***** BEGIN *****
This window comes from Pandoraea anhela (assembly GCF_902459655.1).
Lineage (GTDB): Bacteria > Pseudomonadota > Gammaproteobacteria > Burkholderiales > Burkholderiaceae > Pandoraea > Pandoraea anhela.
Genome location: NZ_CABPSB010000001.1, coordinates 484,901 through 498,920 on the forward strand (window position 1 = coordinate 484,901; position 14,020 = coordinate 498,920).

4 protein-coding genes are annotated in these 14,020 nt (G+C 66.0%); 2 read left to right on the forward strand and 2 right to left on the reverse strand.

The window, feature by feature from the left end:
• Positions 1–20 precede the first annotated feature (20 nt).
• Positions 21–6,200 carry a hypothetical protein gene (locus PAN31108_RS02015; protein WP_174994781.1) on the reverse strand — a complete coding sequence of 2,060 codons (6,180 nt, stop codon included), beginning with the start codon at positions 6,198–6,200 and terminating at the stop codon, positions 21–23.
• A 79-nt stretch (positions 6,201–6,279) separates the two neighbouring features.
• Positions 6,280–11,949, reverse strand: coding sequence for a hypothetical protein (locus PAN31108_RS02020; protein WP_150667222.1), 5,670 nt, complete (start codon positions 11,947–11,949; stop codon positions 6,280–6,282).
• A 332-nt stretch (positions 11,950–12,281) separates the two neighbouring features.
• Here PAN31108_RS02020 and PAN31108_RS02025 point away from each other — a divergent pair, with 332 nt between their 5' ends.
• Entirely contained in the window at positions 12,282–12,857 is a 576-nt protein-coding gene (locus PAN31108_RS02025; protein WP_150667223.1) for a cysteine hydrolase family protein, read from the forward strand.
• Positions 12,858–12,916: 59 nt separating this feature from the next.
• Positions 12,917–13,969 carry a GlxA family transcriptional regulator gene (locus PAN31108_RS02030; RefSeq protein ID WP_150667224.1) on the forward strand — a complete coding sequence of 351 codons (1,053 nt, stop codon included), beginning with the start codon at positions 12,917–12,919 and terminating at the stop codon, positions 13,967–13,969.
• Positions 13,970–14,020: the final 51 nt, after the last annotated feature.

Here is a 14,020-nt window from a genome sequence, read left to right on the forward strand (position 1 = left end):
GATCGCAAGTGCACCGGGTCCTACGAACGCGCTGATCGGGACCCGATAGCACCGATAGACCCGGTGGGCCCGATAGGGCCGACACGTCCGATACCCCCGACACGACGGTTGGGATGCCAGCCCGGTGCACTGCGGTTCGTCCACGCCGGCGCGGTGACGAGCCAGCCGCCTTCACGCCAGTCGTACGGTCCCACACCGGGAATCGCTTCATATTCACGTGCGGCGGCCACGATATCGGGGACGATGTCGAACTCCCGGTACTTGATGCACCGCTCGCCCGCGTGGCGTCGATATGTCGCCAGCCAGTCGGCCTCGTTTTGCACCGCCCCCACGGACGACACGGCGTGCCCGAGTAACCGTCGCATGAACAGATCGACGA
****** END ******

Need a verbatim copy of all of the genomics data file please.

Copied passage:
This window comes from Pandoraea anhela (assembly GCF_902459655.1).
Lineage (GTDB): Bacteria > Pseudomonadota > Gammaproteobacteria > Burkholderiales > Burkholderiaceae > Pandoraea > Pandoraea anhela.
Genome location: NZ_CABPSB010000001.1, coordinates 484,901 through 498,920 on the forward strand (window position 1 = coordinate 484,901; position 14,020 = coordinate 498,920).

4 protein-coding genes are annotated in these 14,020 nt (G+C 66.0%); 2 read left to right on the forward strand and 2 right to left on the reverse strand.

The window, feature by feature from the left end:
• Positions 1–20 precede the first annotated feature (20 nt).
• Positions 21–6,200 carry a hypothetical protein gene (locus PAN31108_RS02015; protein WP_174994781.1) on the reverse strand — a complete coding sequence of 2,060 codons (6,180 nt, stop codon included), beginning with the start codon at positions 6,198–6,200 and terminating at the stop codon, positions 21–23.
• A 79-nt stretch (positions 6,201–6,279) separates the two neighbouring features.
• Positions 6,280–11,949, reverse strand: coding sequence for a hypothetical protein (locus PAN31108_RS02020; protein WP_150667222.1), 5,670 nt, complete (start codon positions 11,947–11,949; stop codon positions 6,280–6,282).
• A 332-nt stretch (positions 11,950–12,281) separates the two neighbouring features.
• Here PAN31108_RS02020 and PAN31108_RS02025 point away from each other — a divergent pair, with 332 nt between their 5' ends.
• Entirely contained in the window at positions 12,282–12,857 is a 576-nt protein-coding gene (locus PAN31108_RS02025; protein WP_150667223.1) for a cysteine hydrolase family protein, read from the forward strand.
• Positions 12,858–12,916: 59 nt separating this feature from the next.
• Positions 12,917–13,969 carry a GlxA family transcriptional regulator gene (locus PAN31108_RS02030; RefSeq protein ID WP_150667224.1) on the forward strand — a complete coding sequence of 351 codons (1,053 nt, stop codon included), beginning with the start codon at positions 12,917–12,919 and terminating at the stop codon, positions 13,967–13,969.
• Positions 13,970–14,020: the final 51 nt, after the last annotated feature.

Here is a 14,020-nt window from a genome sequence, read left to right on the forward strand (position 1 = left end):
GATCGCAAGTGCACCGGGTCCTACGAACGCGCTGATCGGGACCCGATAGCACCGATAGACCCGGTGGGCCCGATAGGGCCGACACGTCCGATACCCCCGACACGACGGTTGGGATGCCAGCCCGGTGCACTGCGGTTCGTCCACGCCGGCGCGGTGACGAGCCAGCCGCCTTCACGCCAGTCGTACGGTCCCACACCGGGAATCGCTTCATATTCACGTGCGGCGGCCACGATATCGGGGACGATGTCGAACTCCCGGTACTTGATGCACCGCTCGCCCGCGTGGCGTCGATATGTCGCCAGCCAGTCGGCCTCGTTTTGCACCGCCCCCACGGACGACACGGCGTGCCCGAGTAACCGTCGCATGAACAGATCGACGA